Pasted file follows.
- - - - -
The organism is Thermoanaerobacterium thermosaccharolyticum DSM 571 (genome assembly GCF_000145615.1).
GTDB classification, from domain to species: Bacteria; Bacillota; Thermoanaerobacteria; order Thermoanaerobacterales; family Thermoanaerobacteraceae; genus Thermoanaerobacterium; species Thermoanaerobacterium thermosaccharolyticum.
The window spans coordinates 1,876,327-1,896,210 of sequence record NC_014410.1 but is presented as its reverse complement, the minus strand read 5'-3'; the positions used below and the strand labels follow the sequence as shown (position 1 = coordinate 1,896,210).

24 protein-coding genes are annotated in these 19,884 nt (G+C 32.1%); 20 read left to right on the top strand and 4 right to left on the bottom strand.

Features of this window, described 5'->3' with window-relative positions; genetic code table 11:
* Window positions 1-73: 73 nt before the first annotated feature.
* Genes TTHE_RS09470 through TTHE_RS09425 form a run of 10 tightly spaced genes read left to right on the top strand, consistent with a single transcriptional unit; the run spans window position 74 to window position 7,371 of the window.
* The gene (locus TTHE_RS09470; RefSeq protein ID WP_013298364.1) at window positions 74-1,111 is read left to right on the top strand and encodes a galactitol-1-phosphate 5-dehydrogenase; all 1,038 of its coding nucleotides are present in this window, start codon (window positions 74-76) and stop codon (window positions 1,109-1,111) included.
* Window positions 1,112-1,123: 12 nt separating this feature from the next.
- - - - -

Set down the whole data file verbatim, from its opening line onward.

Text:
The organism is Thermoanaerobacterium thermosaccharolyticum DSM 571 (genome assembly GCF_000145615.1).
GTDB classification, from domain to species: Bacteria; Bacillota; Thermoanaerobacteria; order Thermoanaerobacterales; family Thermoanaerobacteraceae; genus Thermoanaerobacterium; species Thermoanaerobacterium thermosaccharolyticum.
The window spans coordinates 1,876,327-1,896,210 of sequence record NC_014410.1 but is presented as its reverse complement, the minus strand read 5'-3'; the positions used below and the strand labels follow the sequence as shown (position 1 = coordinate 1,896,210).

24 protein-coding genes are annotated in these 19,884 nt (G+C 32.1%); 20 read left to right on the top strand and 4 right to left on the bottom strand.

Features of this window, described 5'->3' with window-relative positions; genetic code table 11:
* Window positions 1-73: 73 nt before the first annotated feature.
* Genes TTHE_RS09470 through TTHE_RS09425 form a run of 10 tightly spaced genes read left to right on the top strand, consistent with a single transcriptional unit; the run spans window position 74 to window position 7,371 of the window.
* The gene (locus TTHE_RS09470; RefSeq protein ID WP_013298364.1) at window positions 74-1,111 is read left to right on the top strand and encodes a galactitol-1-phosphate 5-dehydrogenase; all 1,038 of its coding nucleotides are present in this window, start codon (window positions 74-76) and stop codon (window positions 1,109-1,111) included.
* Window positions 1,112-1,123: 12 nt separating this feature from the next.